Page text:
The Ukrainian perspective. Following 24 February 2022, the Ukrainian government and the public have been looking at Transnistria with much concern. In the first few weeks, when it was feared that the Russian offensive might reach Odessa, the involvement of the troops stationed in Transnistria – if only in the form of logistical support and supplies – seemed very real. For this reason, the bridge near the Kucirgany-Pervomaisk border crossing was made impassable. Certain opinions expressed in the Ukrainian media by influential public figures asserted that the local military should preemptively seize control of the separatist republic, which after all constitutes a part of Moldova in the light of international law. One also speaks of the potential gains that such a move may bring, including taking over the post-Soviet arsenal and a fuel depot as well as dealing a blow to Russia’s reputation. Still, were it to take place, it would put the Moldovan government in a very awkward position, both internationally and vis-à-vis their own citizens.
The Moldovan restraint. The government of Moldova has adopted a wait-and-see attitude on the Transnistria issue. In late 2021-early 2022, a new Deputy Prime Minister for Reintegration was appointed. Vlad Kulminski, whom many considered to be a proponent of an active policy with respect to Transnistria, was replaced by Oleg Serebrian, an intellectual and diplomat who effectively pursues a policy of moderate dialogue and waiting it out. President Maia Sandu and the Party of Action and Solidarity presume that a period of war and energy crisis is not a good time to try and resolve the conflict. Sandu has explicitly stated that the time for such talks will come after the war is over.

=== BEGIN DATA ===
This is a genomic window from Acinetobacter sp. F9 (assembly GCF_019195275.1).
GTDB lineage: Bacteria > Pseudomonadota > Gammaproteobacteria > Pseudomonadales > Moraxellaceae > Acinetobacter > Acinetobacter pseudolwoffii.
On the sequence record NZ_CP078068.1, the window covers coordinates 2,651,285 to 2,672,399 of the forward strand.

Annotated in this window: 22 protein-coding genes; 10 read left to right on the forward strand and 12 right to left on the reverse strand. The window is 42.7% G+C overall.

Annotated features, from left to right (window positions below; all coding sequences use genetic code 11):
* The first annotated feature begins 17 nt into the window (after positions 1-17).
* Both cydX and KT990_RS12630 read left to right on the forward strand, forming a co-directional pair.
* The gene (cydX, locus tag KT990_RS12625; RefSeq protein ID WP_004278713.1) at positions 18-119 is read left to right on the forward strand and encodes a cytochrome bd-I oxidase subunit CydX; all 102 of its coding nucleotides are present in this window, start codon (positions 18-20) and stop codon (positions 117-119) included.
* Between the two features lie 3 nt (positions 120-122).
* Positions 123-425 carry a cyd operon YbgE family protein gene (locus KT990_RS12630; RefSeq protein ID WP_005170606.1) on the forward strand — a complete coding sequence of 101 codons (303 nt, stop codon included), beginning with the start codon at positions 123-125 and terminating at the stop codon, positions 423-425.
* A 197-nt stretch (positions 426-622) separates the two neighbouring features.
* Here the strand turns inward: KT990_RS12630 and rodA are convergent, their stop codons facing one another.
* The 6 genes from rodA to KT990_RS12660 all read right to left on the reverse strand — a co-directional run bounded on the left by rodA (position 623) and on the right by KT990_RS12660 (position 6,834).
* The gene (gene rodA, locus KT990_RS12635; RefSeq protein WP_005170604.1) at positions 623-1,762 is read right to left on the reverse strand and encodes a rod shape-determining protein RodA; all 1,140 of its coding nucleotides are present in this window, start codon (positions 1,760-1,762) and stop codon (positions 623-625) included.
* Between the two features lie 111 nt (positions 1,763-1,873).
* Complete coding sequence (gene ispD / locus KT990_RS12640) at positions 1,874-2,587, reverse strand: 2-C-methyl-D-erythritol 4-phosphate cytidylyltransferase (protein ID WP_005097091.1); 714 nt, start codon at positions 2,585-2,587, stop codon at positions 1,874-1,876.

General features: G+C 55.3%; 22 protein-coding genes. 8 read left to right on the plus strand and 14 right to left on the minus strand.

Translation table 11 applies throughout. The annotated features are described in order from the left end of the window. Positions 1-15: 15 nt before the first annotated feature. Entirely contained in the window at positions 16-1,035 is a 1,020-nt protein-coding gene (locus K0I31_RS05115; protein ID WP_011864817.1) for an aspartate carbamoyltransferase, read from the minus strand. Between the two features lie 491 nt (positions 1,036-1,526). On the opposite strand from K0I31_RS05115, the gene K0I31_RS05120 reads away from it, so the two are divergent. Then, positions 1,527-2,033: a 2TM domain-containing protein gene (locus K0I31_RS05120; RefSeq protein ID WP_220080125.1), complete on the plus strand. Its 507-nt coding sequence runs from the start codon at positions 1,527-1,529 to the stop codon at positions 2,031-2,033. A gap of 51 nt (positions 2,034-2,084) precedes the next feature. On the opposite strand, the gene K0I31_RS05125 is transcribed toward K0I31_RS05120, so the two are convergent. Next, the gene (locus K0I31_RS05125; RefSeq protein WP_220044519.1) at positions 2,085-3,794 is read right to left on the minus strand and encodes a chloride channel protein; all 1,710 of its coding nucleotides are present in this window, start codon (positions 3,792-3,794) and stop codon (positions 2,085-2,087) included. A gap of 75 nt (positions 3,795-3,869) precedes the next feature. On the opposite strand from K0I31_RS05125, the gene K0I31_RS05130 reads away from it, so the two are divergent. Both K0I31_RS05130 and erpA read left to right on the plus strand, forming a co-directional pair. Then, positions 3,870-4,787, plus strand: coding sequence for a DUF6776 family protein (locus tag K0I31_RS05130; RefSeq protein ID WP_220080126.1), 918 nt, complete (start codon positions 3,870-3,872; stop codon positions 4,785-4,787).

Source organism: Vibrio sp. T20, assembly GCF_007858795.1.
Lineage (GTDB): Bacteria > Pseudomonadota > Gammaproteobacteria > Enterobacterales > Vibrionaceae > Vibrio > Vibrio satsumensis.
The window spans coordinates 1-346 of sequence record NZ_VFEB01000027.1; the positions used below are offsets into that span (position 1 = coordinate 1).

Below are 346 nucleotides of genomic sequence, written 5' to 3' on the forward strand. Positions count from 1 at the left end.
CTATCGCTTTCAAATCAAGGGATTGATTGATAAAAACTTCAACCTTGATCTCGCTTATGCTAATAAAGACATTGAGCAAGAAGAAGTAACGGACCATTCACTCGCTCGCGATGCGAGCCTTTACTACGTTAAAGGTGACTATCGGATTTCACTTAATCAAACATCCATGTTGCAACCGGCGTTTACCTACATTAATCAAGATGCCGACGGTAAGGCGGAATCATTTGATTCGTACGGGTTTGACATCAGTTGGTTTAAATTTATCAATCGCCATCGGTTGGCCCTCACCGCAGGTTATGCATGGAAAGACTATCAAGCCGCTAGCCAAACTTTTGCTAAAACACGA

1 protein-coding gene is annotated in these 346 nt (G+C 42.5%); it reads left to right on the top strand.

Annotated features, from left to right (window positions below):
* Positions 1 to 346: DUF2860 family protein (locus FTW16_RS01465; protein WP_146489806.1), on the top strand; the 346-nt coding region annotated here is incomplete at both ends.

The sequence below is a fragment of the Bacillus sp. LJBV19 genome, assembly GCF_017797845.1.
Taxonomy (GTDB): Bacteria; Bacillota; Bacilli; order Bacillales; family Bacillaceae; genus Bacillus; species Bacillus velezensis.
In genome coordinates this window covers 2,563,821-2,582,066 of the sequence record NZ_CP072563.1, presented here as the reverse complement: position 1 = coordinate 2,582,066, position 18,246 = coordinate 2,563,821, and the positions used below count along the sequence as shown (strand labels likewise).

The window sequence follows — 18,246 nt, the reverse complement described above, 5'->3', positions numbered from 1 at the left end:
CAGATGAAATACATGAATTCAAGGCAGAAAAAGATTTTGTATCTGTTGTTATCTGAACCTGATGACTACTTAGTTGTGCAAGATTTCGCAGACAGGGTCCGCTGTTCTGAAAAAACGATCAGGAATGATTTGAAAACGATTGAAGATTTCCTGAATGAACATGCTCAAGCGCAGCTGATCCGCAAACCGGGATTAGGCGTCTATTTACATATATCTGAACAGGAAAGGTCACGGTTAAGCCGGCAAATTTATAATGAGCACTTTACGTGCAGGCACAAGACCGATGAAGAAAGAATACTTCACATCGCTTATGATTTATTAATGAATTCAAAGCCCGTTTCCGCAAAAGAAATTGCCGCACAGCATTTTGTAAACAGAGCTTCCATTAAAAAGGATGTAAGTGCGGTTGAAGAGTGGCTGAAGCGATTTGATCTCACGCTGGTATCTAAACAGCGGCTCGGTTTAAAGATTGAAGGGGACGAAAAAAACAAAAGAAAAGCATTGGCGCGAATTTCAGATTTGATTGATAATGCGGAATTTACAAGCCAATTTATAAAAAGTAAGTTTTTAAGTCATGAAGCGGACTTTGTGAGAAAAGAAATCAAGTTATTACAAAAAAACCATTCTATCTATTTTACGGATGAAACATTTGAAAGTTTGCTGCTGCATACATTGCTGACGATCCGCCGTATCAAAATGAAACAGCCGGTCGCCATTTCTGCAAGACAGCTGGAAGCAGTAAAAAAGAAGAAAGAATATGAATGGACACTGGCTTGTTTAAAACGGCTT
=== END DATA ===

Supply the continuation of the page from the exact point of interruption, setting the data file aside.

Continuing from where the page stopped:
Conclusions. The current political elite in Transnistria have so far been primarily driven by their own economic interests. In this perspective, there are more and more arguments in favour of the Western-oriented course. Making its parastatal existence contingent on a political-military alliance with Russia – whilst caught between hostile Ukraine and the evidently pro-Western Moldova – does not seem viable. Even assuming that Russia could still win the war, remaining under its strict control does not appear attractive to either the authorities or the public for the time being. Simultaneously, the elites are probably increasingly aware of the following choice ahead: reintegration with Moldova under Western auspices or Ukrainian intervention. The first option seems much more advantageous given the political, economic and even personal security of those in power.
Thus, a historic window is opening for Moldova, thanks to which the Transnistria issue might be resolved. In the coming months, the government of that country are unlikely to take decisive steps on the issue as they confront overwhelming crises. Discontinued gas supplies from Russia would indeed be a factor which might precipitate actual reintegration of the state. In such circumstances, Transnistria would have to rely on the Western sources, whereby Moldova would act as an intermediary and all transactions would be carried out under terms set by Chisinau. This would also lead to a serious economic and social crisis in the separatist republic.
The pace of these processes also depends on the outcomes of military operations on the Ukrainian fronts. Russian defeats will translate into greater pressure on Tiraspol and conversely. Western partners have so far supported Moldova’s policy of restraint. However, if the Ukrainian army achieves a major success, there may be a desire to exploit the opportunity and actively address the matter of Transnistria. The importance of this issue will also depend on the pace of talks concerning Moldova’s membership in the EU.